this non-profit rural community tourism organization works to
empower indigenous women artisans and their families to alleviate
poverty, while providing travelers with an experience of authentic
Quechua culture in an immersive, sustainable, and respectful
• City of Santa Fe, USA - If American pioneers
from more than a century ago re-appeared in Santa Fe’s plaza
today, they would recognize it instantly. The oldest state capital
in America considers safeguarding its rich heritage a duty,
including Fiesta de Santa Fe, the nation’s oldest continuous
direct and tangible economic and social benefits that improve
local livelihoods, including training and capacity building, fair
wages and benefits, community development, health care, and
• Andaman Discoveries, Thailand - Established in
response to the 2004 tsunami, Andaman Discoveries immerses guests
in the cultural and natural diversity of Thailand. All initiatives
are local community-led: villagers decide a fair cost for their
tourism services and 50% of profits support a foundation
for community development.
• Lodge at Chaa Creek, Belize -
Belize’s pioneer eco-resort demonstrates that putting local people
first benefits employees, villages, and its own bottom line. The
Lodge provides economic benefits to community projects across the
nation, directing 10% of all room revenue to support social
and environmental programs.
• Chambok Community Based Eco
Tourism/Mlup Baitong, Cambodia - When non-profit group Mlup
Baitong began, Chambok villagers were faced with unrelenting
poverty, resorting to illegal logging and wildlife poaching to
survive. Today, this self-sustaining ecotourism project
contributes 20% of its profits to a local fund supporting
women’s micro-enterprise initiatives and community health care.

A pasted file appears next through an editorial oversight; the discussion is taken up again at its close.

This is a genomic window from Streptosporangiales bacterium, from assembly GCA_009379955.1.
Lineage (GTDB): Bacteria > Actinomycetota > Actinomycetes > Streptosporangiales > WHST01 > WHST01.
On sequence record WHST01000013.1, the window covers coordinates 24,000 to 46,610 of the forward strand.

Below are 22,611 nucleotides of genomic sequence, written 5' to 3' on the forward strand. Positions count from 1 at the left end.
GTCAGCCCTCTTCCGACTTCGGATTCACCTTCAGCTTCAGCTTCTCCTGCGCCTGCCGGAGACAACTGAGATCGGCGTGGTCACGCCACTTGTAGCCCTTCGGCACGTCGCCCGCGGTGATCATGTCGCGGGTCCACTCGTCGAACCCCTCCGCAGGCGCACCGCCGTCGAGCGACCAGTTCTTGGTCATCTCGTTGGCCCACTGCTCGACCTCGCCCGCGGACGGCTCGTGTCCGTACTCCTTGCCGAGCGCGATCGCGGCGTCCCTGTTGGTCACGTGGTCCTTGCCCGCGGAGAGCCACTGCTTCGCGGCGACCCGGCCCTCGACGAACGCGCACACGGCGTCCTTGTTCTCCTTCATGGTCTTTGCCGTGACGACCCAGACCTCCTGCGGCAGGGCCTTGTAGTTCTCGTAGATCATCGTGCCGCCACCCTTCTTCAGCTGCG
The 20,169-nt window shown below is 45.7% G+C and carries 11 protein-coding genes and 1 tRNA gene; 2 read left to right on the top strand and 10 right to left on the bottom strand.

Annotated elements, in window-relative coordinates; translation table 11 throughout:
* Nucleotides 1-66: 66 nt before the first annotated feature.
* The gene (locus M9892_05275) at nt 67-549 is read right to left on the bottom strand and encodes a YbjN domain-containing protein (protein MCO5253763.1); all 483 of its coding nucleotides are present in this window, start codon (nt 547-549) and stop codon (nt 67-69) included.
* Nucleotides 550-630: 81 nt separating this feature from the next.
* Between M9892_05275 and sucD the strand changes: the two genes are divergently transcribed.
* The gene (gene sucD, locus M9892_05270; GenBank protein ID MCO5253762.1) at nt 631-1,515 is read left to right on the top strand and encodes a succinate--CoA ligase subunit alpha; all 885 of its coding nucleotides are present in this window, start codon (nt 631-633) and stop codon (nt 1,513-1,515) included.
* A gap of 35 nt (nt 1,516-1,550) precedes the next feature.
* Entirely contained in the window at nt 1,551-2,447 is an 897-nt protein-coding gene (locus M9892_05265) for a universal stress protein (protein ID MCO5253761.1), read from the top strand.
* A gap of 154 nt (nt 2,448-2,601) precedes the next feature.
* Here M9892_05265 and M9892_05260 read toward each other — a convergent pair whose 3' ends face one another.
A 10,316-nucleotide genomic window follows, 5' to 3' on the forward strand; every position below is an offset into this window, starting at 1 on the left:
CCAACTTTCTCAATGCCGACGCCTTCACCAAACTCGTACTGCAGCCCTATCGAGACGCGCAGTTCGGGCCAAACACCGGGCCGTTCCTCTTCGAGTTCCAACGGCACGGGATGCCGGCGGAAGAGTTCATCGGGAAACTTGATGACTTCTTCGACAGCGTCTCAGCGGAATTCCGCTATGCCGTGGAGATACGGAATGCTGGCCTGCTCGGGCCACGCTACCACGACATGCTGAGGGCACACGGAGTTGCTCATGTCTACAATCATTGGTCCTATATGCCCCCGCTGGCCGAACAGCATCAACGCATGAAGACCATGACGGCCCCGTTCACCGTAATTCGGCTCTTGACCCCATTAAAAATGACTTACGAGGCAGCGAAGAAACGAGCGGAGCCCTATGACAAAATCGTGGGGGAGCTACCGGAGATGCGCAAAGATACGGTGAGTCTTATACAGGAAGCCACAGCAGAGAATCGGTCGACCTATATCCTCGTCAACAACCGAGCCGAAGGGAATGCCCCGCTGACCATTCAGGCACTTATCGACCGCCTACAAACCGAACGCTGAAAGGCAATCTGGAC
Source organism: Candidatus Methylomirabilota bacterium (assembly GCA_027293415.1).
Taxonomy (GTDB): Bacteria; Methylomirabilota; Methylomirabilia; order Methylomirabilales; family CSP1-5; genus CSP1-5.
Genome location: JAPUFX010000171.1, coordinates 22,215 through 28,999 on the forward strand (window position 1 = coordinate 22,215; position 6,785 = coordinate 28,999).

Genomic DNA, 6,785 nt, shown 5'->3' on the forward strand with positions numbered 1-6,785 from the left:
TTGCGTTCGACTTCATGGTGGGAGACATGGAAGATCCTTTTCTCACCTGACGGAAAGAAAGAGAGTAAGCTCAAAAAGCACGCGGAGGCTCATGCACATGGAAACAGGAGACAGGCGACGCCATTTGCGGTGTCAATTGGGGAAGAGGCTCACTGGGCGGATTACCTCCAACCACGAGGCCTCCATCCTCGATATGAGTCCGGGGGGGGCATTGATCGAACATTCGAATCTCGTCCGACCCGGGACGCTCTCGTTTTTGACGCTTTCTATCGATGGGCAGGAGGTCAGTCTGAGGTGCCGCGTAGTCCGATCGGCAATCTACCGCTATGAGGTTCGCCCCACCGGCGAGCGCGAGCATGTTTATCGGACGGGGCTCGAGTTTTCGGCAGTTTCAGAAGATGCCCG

stewardship, including cities, provinces, states, countries, and
regions that are demonstrating environmental best practices,
protection for cultural and natural heritage, benefits to local
people, and educating travelers on the principles of sustainable
• Riverwind Foundation/Jackson Hole Chamber of
Commerce, USA - Working together, these two organizations actively
engage public and private stakeholders to support environmental
stewardship, social responsibility, and economic vitality through
destination stewardship policies and planning, including an open
space resolution ensuring protection of 25,000 acres, and a Sustainability Code of Conduct for visitors.
Retreat, Kenya - This high-end ecolodge in Laikipia acts as an
incubator for innovative technologies and conservation approaches
that can be tested, refined, and replicated in Africa and beyond,
including successful projects to enhance local livelihoods,
support health care, protect endangered species and restore
• Slovenian Tourist Board, Slovenia - With
nearly 60% of its land forested, the country of Slovenia
has successfully laid the foundation to become one of the world’s
most sustainable destinations. The Tourist Board unifies all
stewardship initiatives through its Green Scheme, which sets
guidelines and provides tools for monitoring sustainability
Rika Jean-François, CSR Commissioner for ITB
Berlin: “The World Legacy Awards, which are about to be held for
the third time, have established themselves as highly prestigious
for the global travel industry. The finalists will be introduced
on ITB Wednesday to a truly international audience and the winners
will be announced on the spot. We are also happy to invite the
finalists to present their innovative solutions to an
international audience at our renown CSR Day on ITB Friday. ITB
Berlin is strongly heightening awareness of the important issue of
sustainability and responsibility in tourism and has also recently
become a member of GSTC, the Global Criteria for Sustainable
The winners will be announced live on stage at
the World Legacy Awards ceremony on 8 March 2017 held at the Palais am Funkturm during ITB Berlin. Winners and Finalists will
also be recognized by National Geographic Traveler magazine.